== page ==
It's a question that philosophers have been asking since the dawn of philosophy itself: What's real? Is the world as we perceive it really the world? And how can we know one way or another?
The latest version of this age-old conundrum, popularized in the 1999 sci-fi film "The Matrix," puts things in modern technological terms: Could reality be nothing more than a computer simulation?
This is, technically, merely a theoretical question. No computer around today has the computing power to simulate the entire universe, not even close. But could such a super-super-supercomputer even be possible? Might you be unknowingly lying in a gel-filled pod somewhere with circuits in your head, while an ultra-powerful artificial intelligence feeds off the electrical pulses surging between neurons in your brain?
Thankfully, the plot of "The Matrix" is not only implausible, it's actually impossible. At least, that's according to a pair of quantum physicists, Zohar Ringel and Dmitry Kovrizhin, from the University of Oxford and the Hebrew University in Israel. They crunched the numbers and found that the computing power needed to simulate the universe all the way down to the quantum level would require a memory built from more atoms than there are in the universe itself.
In other words, thanks to the immense complexity of quantum phenomenon, simulating the universe as we currently understand it is fundamentally an intractable problem.
For their experiment, the researchers focused on a particular problem known as a Monte-Carlo simulation (also known as the "thermal Hall conductance" in condensed matter physics, or a "gravitational anomaly" in high-energy physics). Basically, these simulations are computations based on random samples of a system. When applied in quantum physics, they can be useful for making the weird realm of uncertainty found there into something more predictable.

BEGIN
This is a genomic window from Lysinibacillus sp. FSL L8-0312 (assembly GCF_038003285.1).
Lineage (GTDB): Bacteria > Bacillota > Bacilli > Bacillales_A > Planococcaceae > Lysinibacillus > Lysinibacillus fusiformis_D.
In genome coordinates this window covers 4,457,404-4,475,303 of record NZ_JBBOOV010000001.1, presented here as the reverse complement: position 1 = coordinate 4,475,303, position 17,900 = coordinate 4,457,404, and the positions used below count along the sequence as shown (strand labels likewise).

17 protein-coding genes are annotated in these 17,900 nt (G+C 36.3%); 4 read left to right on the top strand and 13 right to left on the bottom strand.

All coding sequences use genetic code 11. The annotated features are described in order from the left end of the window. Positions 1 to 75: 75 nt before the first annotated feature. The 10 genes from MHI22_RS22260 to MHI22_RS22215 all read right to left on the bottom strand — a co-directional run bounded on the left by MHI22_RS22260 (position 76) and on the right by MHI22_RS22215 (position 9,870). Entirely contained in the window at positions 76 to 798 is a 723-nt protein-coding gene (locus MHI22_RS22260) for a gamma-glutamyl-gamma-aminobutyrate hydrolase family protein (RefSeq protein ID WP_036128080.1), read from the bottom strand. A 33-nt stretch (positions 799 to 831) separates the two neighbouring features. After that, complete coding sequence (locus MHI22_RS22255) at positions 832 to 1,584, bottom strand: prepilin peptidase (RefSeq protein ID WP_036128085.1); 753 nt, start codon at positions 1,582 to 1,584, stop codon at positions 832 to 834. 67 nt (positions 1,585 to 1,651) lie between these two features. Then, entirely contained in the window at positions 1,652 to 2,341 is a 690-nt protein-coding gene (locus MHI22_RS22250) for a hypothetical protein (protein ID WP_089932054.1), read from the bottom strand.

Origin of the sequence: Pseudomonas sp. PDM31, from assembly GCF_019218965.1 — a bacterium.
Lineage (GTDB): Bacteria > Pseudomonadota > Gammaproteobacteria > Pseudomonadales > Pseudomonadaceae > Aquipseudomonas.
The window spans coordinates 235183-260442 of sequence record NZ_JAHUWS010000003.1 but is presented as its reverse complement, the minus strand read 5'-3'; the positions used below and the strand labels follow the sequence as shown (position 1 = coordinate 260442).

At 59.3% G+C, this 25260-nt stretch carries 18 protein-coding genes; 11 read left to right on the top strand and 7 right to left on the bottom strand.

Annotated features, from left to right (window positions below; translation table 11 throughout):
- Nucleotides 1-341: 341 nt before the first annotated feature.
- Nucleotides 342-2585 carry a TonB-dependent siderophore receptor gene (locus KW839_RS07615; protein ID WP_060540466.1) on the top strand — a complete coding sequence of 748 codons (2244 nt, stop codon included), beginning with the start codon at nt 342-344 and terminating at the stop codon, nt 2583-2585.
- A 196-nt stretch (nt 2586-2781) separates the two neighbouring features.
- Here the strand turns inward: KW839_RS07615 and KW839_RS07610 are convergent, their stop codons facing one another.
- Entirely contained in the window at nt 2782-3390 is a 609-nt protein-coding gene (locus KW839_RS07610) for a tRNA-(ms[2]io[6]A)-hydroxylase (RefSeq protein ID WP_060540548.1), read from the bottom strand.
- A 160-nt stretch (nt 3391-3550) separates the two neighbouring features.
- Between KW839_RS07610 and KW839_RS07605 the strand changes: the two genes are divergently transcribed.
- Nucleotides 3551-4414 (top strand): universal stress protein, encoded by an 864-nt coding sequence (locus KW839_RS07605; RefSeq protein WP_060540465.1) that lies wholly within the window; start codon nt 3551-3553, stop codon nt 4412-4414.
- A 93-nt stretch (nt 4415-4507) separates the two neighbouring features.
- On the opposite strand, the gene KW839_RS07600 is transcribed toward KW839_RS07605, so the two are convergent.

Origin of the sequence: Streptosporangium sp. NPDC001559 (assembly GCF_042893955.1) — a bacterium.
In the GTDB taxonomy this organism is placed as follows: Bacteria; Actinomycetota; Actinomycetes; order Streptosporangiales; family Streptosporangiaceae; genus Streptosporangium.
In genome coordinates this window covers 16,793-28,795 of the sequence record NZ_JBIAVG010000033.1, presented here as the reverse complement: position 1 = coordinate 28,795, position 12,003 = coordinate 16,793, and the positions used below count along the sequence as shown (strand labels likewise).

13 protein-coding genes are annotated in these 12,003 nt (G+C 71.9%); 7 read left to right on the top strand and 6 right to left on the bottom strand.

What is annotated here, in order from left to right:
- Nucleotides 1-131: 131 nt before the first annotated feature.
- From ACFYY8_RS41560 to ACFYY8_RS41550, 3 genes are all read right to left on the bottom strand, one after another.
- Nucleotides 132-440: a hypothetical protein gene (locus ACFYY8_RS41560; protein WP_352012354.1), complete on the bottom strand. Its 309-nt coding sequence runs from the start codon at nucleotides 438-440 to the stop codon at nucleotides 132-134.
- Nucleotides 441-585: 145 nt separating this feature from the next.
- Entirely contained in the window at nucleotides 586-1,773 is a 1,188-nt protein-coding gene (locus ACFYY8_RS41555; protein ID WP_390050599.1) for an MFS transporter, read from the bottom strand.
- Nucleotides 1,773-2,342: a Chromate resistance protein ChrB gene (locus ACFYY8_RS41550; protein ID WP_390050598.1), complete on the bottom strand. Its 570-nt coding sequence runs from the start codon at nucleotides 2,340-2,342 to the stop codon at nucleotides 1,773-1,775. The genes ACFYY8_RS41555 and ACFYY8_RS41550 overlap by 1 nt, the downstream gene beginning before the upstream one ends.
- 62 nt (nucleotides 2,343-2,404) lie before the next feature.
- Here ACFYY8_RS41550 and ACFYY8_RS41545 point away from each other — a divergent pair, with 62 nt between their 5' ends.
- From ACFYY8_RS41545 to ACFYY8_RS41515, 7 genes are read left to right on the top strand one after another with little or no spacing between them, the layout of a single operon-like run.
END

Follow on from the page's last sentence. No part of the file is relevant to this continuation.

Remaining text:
But when researchers ran their simulations, they kept running into a fundamental error. No matter how they crunched the numbers, Monte-Carlo simulations could not model for quantum complexity.
Despite how this might sound, it's actually good news if you're concerned about your life being a computer simulation. It means that there's simply no way for a computer algorithm to possibly make sense of the weirdness that happens on the quantum level.
"Our work provides an intriguing link between two seemingly unrelated topics: gravitational anomalies and computational complexity. It also shows that the thermal Hall conductance is a genuine quantum effect: one for which no local classical analogue exists," explained Ringel, in a press release.
This doesn't mean that the universe can't still be a simulation, but it's not a simulation that can be run on any computer system like we've ever created. That raises the bar significantly for any theorist or Matrix-enthusiast who still wants to hang on the possibility of one day choosing the red pill. In order to keep faith, they'll need to appeal to a technology that is beyond the realm of current imaginability.
But hey, that's what science fiction is for.